Many bodies and organizations, such as the British BBC [3], are already warning that the desired vaccine will not be a miracle solution to the pandemic.

One wonders if, as a religious denomination carrying an important health message, we can expect so much from the coveted coronavirus vaccine. Pastor Ted Wilson, president of the General Conference of the Seventh-day Adventist Church, wrote in March 2020: [4]

"Numerous researchers and health professionals have recognized that one of the best ways to avoid contracting coronavirus, or any virus, is to have a healthy immune system, built through healthy lifestyle habits. Seventh-day Adventists are known for living healthy, for following the wonderful health principles mentioned in the Bible and in the inspired writings of Ellen White. Healthy living includes good nutrition through a balanced plant-based diet, with plenty of fresh fruits and vegetables, nuts, seeds and whole grains, and avoiding fats and sugars, which weaken the immune system.

Adventists are right when they argue that having a healthy and efficient immune system, in addition to following the rules of hygiene, is at least as important as vaccination (if not even more so), for the prevention of infection. Among other things because there is no vaccine for the many pathogenic germs that threaten our health today, much less against those that are likely to appear in the future.

A recent report by the UN-linked Intergovernmental Science-Policy Platform on Biodiversity and Ecosystem Services (IPBES) says that there are as many as 827,000 different types of viruses in nature that could infect people, and predicts more frequent, deadlier and more costly pandemics. [5] Clearly, it is not possible to develop vaccines against 827,000 different viruses, although some might like to.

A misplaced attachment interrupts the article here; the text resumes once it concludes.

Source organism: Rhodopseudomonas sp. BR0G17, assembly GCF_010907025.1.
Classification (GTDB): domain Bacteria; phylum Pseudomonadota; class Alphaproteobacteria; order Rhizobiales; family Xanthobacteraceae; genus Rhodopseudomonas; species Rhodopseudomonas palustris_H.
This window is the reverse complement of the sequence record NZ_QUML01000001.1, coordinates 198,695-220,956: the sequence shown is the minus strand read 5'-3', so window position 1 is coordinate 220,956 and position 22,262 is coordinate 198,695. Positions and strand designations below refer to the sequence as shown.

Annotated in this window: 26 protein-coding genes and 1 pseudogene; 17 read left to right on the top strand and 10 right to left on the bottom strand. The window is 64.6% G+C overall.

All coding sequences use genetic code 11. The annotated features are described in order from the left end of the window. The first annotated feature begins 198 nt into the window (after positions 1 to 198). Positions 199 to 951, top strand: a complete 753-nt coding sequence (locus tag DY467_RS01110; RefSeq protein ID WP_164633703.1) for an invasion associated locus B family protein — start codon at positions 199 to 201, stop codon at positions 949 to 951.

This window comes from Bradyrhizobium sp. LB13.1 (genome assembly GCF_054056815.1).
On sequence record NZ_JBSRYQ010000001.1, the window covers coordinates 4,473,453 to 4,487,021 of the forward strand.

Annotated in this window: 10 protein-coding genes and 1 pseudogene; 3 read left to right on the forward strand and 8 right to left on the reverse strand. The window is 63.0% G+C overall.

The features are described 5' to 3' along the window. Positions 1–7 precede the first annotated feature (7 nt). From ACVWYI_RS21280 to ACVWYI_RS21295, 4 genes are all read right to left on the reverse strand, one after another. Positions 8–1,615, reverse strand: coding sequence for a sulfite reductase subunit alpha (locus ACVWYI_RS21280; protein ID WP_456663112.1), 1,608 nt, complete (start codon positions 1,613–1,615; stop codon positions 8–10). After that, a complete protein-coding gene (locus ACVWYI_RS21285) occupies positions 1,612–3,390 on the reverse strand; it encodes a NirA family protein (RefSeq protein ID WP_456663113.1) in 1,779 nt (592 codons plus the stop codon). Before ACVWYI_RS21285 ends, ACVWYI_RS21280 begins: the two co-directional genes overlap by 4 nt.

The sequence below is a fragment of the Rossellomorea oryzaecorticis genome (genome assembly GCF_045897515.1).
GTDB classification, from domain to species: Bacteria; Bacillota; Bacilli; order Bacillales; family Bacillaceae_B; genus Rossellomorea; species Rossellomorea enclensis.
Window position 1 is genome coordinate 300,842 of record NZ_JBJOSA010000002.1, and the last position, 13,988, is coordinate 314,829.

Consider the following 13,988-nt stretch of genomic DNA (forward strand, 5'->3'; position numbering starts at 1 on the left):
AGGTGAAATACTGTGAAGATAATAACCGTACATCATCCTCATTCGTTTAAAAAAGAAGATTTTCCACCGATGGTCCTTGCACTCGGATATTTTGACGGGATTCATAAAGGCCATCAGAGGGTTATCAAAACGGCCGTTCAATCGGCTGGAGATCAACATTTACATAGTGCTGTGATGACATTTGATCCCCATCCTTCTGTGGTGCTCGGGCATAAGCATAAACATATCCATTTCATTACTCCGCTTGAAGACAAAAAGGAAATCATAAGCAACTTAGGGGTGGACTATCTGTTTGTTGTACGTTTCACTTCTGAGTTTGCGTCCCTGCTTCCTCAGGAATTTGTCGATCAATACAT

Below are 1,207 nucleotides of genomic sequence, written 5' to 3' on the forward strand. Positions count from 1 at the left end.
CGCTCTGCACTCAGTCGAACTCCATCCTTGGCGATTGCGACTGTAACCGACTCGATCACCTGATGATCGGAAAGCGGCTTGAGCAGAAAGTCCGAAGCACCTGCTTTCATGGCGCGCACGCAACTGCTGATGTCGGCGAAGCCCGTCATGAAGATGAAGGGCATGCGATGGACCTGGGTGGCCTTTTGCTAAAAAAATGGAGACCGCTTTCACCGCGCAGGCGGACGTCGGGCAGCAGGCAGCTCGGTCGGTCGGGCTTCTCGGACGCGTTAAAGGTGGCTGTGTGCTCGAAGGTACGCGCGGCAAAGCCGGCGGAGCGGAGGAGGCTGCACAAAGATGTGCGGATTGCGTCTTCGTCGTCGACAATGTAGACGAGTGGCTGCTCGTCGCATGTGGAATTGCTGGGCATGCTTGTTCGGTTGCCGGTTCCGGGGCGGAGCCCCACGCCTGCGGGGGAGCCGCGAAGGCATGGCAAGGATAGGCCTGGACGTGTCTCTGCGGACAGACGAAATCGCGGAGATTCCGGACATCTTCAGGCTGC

That there will be more epidemics and pandemics in the time of the end should not surprise believers. Jesus already announced this in Matthew 24:7. The mistreatment of nature, and especially of animals for the mass production of meat, deforestation, and the trade in wild animals are the causes of the current epidemics, according to the above-mentioned report.

As long as we remain in this world, and until nature is returned to its original perfection, there will be viruses and many other types of pathogenic germs. Since it is not possible to eliminate all of them, even in spite of the many types of antiseptics and antibiotics available, we are forced to live with them. Strengthening our immune system is the most important way to deal with viruses and other disease-causing germs.